Increasing the number of premium seats, but reducing the total number of seats, is the opposite of seat densification. It is aimed at generating higher revenues from flights to destinations with strong demand from business class travellers – most notably, to New York. 

BA has, for a number of years, operated a proportion of its 747 fleet under a so-called 'High J' configuration: 84 premium seats (of which 70 are business class), 30 premium economy and 177 economy class.

BA recently started to modify 18 of its 747 aircraft into a 'Super High J' configuration, adding an additional 16 business class seats, and taking the premium total to 100 (of which 86 are in business class), whereas the number of economy seats is reduced from 177 to 145. The total number of seats on these 'Super High J' aircraft will now be 275, versus 291 in the original ‘High J’ configuration (and compared with 337 seats on the 'Mid J' 747s). 

BA's seat densification programme for its short haul Airbus fleet is nearly complete, and will yield an increase of around 1.8 million seats pa, equivalent to seven narrow body aircraft. In addition, an up-gauging of its Airbus fleet will cut the number of A319s from 44 in 2015 to 28 in 2020, while the number of A320s will grow from 62 to 83, and the A321 fleet will increase from 11 to 23 over the same period.

Vueling is also up-gauging its fleet, taking the number of A321s in its fleet from five at 9-Nov-2015 to ten by the end of 2016.

Fleet harmonisation of aircraft types used by different IAG airlines yields significant savings

Fleet harmonisation is another way in which IAG is increasing its capital efficiency. It has now standardised the specification of its A320 fleet across BA, Iberia, Iberia Express and Vueling.

This process has involved three operational dimensions: cabin configuration (including the ability to reconfigure seat numbers for redeployment by different operating airlines); avionics and systems; and emergency equipment. 

The standardised A320 specification is now being rolled out across the fleets of the different operating airlines. IAG had two harmonised A320 family aircraft at the end of 2014 and expects to have 18 at the end of 2015, 30 at the end of 2016 (of which 20 A320 and 10 A321) and 109 at the end of 2020 (24 A320, 10 A321 and 75 neo variants). 

IAG estimates that the cost saving from this A320 harmonisation is EUR0.5 million to EUR1 million per aircraft. It puts the cost saving from a similar process for Iberia's A330-200 fleet, to be delivered from Dec-2015, at around EUR3 million per aircraft. That conversion is to 288 seats (19 business class and 269 economy).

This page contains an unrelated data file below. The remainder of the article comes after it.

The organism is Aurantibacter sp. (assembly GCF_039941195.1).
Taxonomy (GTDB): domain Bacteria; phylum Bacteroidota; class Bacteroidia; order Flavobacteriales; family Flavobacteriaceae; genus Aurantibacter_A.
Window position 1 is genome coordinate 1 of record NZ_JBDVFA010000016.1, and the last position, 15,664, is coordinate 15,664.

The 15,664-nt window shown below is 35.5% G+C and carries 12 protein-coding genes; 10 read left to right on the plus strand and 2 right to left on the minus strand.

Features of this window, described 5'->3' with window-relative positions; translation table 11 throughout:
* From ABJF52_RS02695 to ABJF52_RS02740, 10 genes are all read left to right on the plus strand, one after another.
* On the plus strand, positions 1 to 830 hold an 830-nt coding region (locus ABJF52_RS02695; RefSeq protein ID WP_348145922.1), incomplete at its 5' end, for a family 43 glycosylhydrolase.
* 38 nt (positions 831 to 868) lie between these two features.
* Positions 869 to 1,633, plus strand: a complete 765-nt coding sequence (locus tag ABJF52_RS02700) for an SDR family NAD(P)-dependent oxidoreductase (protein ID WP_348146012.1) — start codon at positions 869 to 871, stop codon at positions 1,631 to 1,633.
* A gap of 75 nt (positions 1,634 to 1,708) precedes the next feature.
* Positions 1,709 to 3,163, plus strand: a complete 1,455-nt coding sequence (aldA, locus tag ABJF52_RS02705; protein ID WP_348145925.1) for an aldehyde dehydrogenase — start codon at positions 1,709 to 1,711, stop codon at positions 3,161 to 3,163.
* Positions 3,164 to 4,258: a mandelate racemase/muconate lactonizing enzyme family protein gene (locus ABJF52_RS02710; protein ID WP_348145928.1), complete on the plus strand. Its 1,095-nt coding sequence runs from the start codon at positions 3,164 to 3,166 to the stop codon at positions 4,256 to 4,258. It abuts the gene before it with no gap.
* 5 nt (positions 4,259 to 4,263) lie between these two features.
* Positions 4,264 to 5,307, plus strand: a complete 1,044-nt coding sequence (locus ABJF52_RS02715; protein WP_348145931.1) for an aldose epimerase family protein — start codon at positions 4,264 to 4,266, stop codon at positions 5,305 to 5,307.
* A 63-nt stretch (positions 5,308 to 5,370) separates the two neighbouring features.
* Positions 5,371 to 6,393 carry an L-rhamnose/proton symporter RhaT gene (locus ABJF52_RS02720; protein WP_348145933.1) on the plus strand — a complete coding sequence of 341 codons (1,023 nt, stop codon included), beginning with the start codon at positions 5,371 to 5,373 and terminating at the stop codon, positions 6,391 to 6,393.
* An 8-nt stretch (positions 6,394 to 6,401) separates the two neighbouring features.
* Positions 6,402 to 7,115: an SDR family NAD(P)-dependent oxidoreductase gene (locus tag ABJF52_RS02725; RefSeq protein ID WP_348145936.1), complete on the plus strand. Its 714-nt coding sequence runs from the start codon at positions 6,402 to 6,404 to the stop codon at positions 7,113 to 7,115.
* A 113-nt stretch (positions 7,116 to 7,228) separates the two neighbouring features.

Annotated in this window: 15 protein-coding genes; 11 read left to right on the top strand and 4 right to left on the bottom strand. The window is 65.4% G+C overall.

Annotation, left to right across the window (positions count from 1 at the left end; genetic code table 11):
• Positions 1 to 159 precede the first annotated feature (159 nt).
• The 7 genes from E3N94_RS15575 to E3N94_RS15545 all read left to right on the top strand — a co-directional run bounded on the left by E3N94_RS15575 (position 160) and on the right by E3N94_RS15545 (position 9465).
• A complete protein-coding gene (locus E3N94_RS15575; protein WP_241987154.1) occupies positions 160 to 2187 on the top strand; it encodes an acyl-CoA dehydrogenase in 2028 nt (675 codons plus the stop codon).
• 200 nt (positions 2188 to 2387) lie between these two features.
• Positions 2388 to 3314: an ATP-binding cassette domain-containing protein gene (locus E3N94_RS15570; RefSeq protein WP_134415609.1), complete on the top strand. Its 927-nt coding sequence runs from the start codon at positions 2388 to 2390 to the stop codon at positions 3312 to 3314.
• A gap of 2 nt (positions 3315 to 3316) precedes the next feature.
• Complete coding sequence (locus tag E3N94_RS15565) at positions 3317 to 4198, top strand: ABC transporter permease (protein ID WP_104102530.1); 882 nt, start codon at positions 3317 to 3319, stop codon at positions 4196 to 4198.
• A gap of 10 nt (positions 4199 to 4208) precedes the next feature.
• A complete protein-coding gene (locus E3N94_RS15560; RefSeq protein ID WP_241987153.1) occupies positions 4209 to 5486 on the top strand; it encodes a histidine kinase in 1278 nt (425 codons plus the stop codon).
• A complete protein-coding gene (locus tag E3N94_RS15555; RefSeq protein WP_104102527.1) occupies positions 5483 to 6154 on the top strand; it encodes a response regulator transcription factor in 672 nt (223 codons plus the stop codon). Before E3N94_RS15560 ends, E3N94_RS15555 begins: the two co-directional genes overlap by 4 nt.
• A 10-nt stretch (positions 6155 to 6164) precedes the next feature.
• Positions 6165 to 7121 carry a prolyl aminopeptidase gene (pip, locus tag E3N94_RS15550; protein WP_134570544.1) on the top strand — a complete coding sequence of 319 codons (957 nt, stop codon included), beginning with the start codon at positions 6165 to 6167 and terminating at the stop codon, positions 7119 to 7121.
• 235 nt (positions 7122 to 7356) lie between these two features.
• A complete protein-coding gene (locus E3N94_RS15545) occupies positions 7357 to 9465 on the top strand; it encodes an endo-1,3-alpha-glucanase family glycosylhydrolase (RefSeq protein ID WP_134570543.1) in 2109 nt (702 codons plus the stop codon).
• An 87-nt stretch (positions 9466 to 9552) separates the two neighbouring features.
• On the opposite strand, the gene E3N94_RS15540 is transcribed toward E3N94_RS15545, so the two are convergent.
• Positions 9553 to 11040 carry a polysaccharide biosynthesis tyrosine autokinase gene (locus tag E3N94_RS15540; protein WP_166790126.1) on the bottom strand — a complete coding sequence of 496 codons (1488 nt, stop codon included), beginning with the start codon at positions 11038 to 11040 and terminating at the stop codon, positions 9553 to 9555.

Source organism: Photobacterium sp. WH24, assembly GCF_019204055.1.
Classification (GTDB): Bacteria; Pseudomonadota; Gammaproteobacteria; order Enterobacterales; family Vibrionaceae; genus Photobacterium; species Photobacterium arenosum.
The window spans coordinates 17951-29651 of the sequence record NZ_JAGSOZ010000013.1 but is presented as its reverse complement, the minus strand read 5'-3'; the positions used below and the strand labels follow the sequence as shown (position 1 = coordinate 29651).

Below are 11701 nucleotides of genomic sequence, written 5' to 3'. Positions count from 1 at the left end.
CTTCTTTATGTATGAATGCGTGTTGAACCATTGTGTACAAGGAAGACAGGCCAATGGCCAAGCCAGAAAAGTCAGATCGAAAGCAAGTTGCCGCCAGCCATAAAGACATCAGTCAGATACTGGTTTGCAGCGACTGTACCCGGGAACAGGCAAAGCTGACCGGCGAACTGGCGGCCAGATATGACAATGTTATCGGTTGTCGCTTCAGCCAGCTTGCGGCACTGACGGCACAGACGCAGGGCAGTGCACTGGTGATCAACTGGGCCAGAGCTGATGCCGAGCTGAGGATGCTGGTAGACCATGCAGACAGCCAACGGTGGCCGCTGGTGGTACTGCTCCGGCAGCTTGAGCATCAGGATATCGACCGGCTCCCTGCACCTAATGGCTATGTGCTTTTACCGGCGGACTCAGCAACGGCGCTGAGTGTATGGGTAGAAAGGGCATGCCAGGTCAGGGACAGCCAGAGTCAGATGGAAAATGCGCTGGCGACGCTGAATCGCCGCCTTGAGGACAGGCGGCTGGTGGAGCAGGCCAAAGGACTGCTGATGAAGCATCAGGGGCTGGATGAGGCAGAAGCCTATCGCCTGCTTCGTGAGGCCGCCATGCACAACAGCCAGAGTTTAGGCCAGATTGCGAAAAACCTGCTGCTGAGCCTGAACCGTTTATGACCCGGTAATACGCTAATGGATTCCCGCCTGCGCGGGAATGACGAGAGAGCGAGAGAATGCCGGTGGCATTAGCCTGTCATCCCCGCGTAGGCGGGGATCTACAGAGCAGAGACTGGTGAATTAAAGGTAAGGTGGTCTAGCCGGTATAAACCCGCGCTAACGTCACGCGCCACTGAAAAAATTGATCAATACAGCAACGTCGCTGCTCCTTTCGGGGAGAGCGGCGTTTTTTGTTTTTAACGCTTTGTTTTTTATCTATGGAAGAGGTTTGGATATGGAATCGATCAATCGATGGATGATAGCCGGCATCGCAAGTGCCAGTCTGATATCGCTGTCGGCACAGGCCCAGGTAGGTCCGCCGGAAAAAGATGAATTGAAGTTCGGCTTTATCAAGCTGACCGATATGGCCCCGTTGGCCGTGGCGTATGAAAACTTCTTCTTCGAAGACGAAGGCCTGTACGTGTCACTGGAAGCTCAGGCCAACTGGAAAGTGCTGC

IAG is currently working on a standard specification for its A350 orders, to be delivered from 2018 and operated by all three of its long haul brands (BA, Iberia and Aer Lingus). It has yet to finalise the full specification, but at its capital markets day IAG said that its A350 seat configuration would be "one of the best in class versus known competitors", suggesting that it will have more than 364 seats on its A350-900 (the competitor range is 280 to 364 seats, according to IAG's research).

Operating lease share of IAG fleet to grow from 30% to 40%

A further method for keeping capital expenditure under control is to increase the share of aircraft acquired under operating leases. IAG aims to increase this proportion from 30% to 40%. 

Although increasing the number of aircraft under operating lease provides cash savings in capital investment, it does not change the total amount of capital tied up in the business – it just changes the legal ownership of that capital. Most analysts would make an adjustment to include such off balance sheet assets in the capital base of an airline when assessing its financial performance. Nevertheless, operating leases can also increase an airline's flexibility over its fleet size, and this is another tool in fine tuning its capital efficiency.

IAG's asset growth will be slower than ASK growth

As a result of its initiatives to keep its annual capital investment at less than EUR2.5 billion from 2016 to 2020, IAG expects its asset value to grow at an average of 3% pa, compared with group ASK growth at the slightly higher rate of 3% to 4% pa (excluding Aer Lingus). 

ASK growth will vary by airline, with BA growing at 2% to 3% pa, Iberia at 7% pa and Vueling at 10% pa in the period 2016-2020. Aer Lingus currently plans growth of 7.7% pa, but its plans are not yet finalised and integrated into IAG's planning.